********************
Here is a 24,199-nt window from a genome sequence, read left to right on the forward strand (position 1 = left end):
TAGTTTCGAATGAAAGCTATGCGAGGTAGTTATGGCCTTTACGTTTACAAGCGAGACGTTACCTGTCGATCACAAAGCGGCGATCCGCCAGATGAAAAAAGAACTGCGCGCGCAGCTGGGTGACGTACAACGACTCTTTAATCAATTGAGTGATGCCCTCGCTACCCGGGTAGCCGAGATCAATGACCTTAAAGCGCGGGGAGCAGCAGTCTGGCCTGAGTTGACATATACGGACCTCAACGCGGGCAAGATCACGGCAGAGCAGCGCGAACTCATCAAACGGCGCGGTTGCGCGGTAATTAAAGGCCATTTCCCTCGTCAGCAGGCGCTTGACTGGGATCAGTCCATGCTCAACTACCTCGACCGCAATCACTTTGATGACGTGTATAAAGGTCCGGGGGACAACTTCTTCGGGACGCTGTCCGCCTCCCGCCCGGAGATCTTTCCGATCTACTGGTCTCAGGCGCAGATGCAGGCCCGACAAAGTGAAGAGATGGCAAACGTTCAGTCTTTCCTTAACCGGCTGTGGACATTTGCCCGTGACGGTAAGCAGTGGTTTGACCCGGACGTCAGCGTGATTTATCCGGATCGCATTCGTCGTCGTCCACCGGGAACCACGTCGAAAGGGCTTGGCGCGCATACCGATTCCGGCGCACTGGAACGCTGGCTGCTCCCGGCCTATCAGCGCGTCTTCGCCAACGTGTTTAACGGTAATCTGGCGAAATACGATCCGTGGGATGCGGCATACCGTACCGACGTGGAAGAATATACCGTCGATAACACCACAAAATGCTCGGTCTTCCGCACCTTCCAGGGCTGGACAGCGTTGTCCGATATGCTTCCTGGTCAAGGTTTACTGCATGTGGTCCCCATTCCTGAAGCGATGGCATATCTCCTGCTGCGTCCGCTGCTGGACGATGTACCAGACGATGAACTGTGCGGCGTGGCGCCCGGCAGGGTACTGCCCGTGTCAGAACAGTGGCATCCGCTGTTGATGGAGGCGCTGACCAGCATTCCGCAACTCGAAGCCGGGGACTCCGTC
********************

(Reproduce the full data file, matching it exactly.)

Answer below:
Here is a 24,199-nt window from a genome sequence, read left to right on the forward strand (position 1 = left end):
TAGTTTCGAATGAAAGCTATGCGAGGTAGTTATGGCCTTTACGTTTACAAGCGAGACGTTACCTGTCGATCACAAAGCGGCGATCCGCCAGATGAAAAAAGAACTGCGCGCGCAGCTGGGTGACGTACAACGACTCTTTAATCAATTGAGTGATGCCCTCGCTACCCGGGTAGCCGAGATCAATGACCTTAAAGCGCGGGGAGCAGCAGTCTGGCCTGAGTTGACATATACGGACCTCAACGCGGGCAAGATCACGGCAGAGCAGCGCGAACTCATCAAACGGCGCGGTTGCGCGGTAATTAAAGGCCATTTCCCTCGTCAGCAGGCGCTTGACTGGGATCAGTCCATGCTCAACTACCTCGACCGCAATCACTTTGATGACGTGTATAAAGGTCCGGGGGACAACTTCTTCGGGACGCTGTCCGCCTCCCGCCCGGAGATCTTTCCGATCTACTGGTCTCAGGCGCAGATGCAGGCCCGACAAAGTGAAGAGATGGCAAACGTTCAGTCTTTCCTTAACCGGCTGTGGACATTTGCCCGTGACGGTAAGCAGTGGTTTGACCCGGACGTCAGCGTGATTTATCCGGATCGCATTCGTCGTCGTCCACCGGGAACCACGTCGAAAGGGCTTGGCGCGCATACCGATTCCGGCGCACTGGAACGCTGGCTGCTCCCGGCCTATCAGCGCGTCTTCGCCAACGTGTTTAACGGTAATCTGGCGAAATACGATCCGTGGGATGCGGCATACCGTACCGACGTGGAAGAATATACCGTCGATAACACCACAAAATGCTCGGTCTTCCGCACCTTCCAGGGCTGGACAGCGTTGTCCGATATGCTTCCTGGTCAAGGTTTACTGCATGTGGTCCCCATTCCTGAAGCGATGGCATATCTCCTGCTGCGTCCGCTGCTGGACGATGTACCAGACGATGAACTGTGCGGCGTGGCGCCCGGCAGGGTACTGCCCGTGTCAGAACAGTGGCATCCGCTGTTGATGGAGGCGCTGACCAGCATTCCGCAACTCGAAGCCGGGGACTCCGTC